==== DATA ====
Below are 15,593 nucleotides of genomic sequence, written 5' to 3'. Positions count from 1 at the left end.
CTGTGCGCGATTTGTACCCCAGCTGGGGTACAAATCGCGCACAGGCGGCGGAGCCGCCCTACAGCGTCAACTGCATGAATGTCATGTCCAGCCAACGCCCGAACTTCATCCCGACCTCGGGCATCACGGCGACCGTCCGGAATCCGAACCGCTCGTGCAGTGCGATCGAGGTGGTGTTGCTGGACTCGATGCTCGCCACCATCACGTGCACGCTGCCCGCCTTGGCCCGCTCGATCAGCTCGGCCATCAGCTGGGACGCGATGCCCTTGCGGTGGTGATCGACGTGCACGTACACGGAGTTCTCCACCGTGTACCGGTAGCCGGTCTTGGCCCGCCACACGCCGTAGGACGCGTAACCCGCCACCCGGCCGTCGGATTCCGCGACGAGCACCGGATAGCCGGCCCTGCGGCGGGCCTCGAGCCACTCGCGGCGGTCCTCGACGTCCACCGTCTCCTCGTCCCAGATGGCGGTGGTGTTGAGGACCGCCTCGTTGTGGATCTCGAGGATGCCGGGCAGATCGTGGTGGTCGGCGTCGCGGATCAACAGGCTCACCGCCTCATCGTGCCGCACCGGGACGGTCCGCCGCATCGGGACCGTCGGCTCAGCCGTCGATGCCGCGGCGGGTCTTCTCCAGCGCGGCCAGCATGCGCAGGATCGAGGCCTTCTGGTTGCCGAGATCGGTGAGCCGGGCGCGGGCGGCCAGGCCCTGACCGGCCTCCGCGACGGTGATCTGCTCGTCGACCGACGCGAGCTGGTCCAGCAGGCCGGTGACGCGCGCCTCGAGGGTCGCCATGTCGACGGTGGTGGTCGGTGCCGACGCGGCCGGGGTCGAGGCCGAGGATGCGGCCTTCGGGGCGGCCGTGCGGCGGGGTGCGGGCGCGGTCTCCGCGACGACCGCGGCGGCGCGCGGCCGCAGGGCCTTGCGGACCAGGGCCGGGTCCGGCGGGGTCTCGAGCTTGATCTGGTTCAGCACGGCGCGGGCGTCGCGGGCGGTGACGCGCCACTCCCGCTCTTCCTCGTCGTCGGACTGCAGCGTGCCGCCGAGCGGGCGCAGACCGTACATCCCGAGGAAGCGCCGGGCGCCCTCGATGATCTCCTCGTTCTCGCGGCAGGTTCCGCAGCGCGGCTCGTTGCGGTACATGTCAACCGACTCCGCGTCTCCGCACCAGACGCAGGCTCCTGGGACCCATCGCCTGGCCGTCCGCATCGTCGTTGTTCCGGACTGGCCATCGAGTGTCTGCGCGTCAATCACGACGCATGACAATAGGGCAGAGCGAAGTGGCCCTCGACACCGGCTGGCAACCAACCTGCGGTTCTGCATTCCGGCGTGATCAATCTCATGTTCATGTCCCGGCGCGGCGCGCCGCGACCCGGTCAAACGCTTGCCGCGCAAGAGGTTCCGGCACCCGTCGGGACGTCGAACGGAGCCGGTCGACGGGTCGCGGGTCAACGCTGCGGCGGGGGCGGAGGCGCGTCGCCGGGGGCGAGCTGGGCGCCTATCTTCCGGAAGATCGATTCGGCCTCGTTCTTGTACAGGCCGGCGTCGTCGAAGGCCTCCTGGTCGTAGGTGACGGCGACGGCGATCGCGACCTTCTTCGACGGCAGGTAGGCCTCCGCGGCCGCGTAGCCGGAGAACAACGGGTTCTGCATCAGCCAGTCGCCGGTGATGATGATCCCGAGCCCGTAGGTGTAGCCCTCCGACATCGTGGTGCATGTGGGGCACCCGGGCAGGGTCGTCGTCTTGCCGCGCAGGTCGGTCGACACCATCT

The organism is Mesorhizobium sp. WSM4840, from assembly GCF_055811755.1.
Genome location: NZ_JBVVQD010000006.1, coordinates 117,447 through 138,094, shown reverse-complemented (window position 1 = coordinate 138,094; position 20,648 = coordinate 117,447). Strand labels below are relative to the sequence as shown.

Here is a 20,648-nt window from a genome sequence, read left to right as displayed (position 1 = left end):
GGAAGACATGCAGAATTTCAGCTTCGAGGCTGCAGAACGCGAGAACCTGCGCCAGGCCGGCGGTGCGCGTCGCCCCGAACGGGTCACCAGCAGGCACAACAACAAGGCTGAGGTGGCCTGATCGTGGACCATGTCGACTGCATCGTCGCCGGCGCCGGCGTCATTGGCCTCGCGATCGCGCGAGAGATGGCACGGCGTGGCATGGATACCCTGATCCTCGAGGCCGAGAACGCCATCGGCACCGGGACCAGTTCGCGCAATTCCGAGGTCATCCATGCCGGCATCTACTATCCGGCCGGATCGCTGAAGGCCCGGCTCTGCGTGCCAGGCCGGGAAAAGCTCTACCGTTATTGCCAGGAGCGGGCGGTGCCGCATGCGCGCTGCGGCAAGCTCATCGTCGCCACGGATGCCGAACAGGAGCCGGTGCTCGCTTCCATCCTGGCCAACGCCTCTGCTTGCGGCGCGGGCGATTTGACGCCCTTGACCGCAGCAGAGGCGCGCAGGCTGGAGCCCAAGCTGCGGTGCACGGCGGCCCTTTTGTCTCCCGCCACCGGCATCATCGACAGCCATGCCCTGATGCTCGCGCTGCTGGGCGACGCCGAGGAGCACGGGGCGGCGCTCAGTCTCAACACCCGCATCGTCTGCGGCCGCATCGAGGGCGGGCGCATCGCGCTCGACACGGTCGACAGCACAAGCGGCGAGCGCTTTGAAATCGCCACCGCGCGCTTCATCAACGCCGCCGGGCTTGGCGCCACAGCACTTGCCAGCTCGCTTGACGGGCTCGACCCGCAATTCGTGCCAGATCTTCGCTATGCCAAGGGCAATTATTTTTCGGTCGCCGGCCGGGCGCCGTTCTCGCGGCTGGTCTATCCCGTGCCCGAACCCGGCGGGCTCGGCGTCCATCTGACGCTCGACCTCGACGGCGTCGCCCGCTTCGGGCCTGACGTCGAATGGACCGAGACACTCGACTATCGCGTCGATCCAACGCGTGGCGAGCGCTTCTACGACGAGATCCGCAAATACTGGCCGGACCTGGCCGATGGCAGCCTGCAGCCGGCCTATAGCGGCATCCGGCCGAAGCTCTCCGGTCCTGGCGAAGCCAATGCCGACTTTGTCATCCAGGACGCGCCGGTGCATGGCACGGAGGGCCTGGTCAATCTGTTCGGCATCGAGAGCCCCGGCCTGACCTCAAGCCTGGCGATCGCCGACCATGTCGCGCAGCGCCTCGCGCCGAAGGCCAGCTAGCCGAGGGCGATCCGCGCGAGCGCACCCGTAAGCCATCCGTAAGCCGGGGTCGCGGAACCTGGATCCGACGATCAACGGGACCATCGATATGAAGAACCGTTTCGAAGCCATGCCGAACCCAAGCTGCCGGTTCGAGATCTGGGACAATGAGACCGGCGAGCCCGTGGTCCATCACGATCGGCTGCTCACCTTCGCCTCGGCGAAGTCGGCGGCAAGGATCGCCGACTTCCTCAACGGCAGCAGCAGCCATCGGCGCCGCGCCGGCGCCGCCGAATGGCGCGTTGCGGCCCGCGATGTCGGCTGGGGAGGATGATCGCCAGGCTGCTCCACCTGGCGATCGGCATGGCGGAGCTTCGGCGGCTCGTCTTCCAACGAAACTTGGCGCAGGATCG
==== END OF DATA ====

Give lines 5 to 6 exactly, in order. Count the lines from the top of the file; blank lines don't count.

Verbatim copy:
Here is a 20,648-nt window from a genome sequence, read left to right as displayed (position 1 = left end):
GGAAGACATGCAGAATTTCAGCTTCGAGGCTGCAGAACGCGAGAACCTGCGCCAGGCCGGCGGTGCGCGTCGCCCCGAACGGGTCACCAGCAGGCACAACAACAAGGCTGAGGTGGCCTGATCGTGGACCATGTCGACTGCATCGTCGCCGGCGCCGGCGTCATTGGCCTCGCGATCGCGCGAGAGATGGCACGGCGTGGCATGGATACCCTGATCCTCGAGGCCGAGAACGCCATCGGCACCGGGACCAGTTCGCGCAATTCCGAGGTCATCCATGCCGGCATCTACTATCCGGCCGGATCGCTGAAGGCCCGGCTCTGCGTGCCAGGCCGGGAAAAGCTCTACCGTTATTGCCAGGAGCGGGCGGTGCCGCATGCGCGCTGCGGCAAGCTCATCGTCGCCACGGATGCCGAACAGGAGCCGGTGCTCGCTTCCATCCTGGCCAACGCCTCTGCTTGCGGCGCGGGCGATTTGACGCCCTTGACCGCAGCAGAGGCGCGCAGGCTGGAGCCCAAGCTGCGGTGCACGGCGGCCCTTTTGTCTCCCGCCACCGGCATCATCGACAGCCATGCCCTGATGCTCGCGCTGCTGGGCGACGCCGAGGAGCACGGGGCGGCGCTCAGTCTCAACACCCGCATCGTCTGCGGCCGCATCGAGGGCGGGCGCATCGCGCTCGACACGGTCGACAGCACAAGCGGCGAGCGCTTTGAAATCGCCACCGCGCGCTTCATCAACGCCGCCGGGCTTGGCGCCACAGCACTTGCCAGCTCGCTTGACGGGCTCGACCCGCAATTCGTGCCAGATCTTCGCTATGCCAAGGGCAATTATTTTTCGGTCGCCGGCCGGGCGCCGTTCTCGCGGCTGGTCTATCCCGTGCCCGAACCCGGCGGGCTCGGCGTCCATCTGACGCTCGACCTCGACGGCGTCGCCCGCTTCGGGCCTGACGTCGAATGGACCGAGACACTCGACTATCGCGTCGATCCAACGCGTGGCGAGCGCTTCTACGACGAGATCCGCAAATACTGGCCGGACCTGGCCGATGGCAGCCTGCAGCCGGCCTATAGCGGCATCCGGCCGAAGCTCTCCGGTCCTGGCGAAGCCAATGCCGACTTTGTCATCCAGGACGCGCCGGTGCATGGCACGGAGGGCCTGGTCAATCTGTTCGGCATCGAGAGCCCCGGCCTGACCTCAAGCCTGGCGATCGCCGACCATGTCGCGCAGCGCCTCGCGCCGAAGGCCAGCTAGCCGAGGGCGATCCGCGCGAGCGCACCCGTAAGCCATCCGTAAGCCGGGGTCGCGGAACCTGGATCCGACGATCAACGGGACCATCGATATGAAGAACCGTTTCGAAGCCATGCCGAACCCAAGCTGCCGGTTCGAGATCTGGGACAATGAGACCGGCGAGCCCGTGGTCCATCACGATCGGCTGCTCACCTTCGCCTCGGCGAAGTCGGCGGCAAGGATCGCCGACTTCCTCAACGGCAGCAGCAGCCATCGGCGCCGCGCCGGCGCCGCCGAATGGCGCGTTGCGGCCCGCGATGTCGGCTGGGGAGGATGATCGCCAGGCTGCTCCACCTGGCGATCGGCATGGCGGAGCTTCGGCGGCTCGTCTTCCAACGAAACTTGGCGCAGGATCG